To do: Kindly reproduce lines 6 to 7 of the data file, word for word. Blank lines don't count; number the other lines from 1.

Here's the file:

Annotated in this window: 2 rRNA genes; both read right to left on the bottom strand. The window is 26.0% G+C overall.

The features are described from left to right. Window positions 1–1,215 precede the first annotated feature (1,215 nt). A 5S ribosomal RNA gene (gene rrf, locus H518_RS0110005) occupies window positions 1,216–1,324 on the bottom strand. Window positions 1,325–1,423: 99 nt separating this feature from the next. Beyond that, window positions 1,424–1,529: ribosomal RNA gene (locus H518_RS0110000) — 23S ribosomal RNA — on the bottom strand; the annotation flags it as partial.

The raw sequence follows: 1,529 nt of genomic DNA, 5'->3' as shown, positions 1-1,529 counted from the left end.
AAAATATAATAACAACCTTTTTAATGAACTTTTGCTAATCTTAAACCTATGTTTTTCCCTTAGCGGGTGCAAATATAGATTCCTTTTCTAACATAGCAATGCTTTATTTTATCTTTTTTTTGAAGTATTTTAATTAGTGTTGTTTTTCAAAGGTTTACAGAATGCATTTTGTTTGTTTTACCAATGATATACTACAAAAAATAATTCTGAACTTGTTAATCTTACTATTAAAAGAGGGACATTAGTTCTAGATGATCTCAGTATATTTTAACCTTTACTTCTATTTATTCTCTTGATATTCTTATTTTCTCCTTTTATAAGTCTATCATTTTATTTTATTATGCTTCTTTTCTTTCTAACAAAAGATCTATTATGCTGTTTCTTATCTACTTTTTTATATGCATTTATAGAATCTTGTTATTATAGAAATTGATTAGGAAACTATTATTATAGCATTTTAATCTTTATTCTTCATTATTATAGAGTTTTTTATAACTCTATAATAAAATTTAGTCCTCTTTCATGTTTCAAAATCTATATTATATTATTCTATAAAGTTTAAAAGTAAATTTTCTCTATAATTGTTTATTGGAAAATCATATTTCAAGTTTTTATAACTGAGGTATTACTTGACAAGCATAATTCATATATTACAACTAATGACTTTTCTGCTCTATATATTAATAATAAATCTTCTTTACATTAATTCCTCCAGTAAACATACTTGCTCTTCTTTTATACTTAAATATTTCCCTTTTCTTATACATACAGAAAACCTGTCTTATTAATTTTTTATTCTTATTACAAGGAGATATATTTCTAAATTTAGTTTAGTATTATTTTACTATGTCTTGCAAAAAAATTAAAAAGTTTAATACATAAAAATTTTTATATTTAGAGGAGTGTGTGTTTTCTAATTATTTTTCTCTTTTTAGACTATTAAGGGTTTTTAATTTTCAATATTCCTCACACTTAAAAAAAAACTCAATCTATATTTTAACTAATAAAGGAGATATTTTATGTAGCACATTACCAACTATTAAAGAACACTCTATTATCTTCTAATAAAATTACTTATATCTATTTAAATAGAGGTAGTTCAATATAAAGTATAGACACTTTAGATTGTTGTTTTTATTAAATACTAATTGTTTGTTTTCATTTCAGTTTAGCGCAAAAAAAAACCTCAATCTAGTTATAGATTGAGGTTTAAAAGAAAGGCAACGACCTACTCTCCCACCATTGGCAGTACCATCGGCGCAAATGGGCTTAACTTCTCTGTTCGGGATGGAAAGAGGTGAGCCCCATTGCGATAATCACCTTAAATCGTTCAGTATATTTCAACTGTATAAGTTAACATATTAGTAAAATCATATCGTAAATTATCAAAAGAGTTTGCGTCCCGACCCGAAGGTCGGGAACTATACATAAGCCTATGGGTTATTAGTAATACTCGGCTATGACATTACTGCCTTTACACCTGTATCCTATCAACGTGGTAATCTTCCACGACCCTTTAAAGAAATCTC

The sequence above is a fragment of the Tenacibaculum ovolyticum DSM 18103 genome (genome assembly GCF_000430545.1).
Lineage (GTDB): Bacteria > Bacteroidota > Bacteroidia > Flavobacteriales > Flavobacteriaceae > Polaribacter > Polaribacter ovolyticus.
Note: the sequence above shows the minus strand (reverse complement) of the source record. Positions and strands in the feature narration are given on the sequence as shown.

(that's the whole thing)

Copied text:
Lineage (GTDB): Bacteria > Bacteroidota > Bacteroidia > Flavobacteriales > Flavobacteriaceae > Polaribacter > Polaribacter ovolyticus.
Note: the sequence above shows the minus strand (reverse complement) of the source record. Positions and strands in the feature narration are given on the sequence as shown.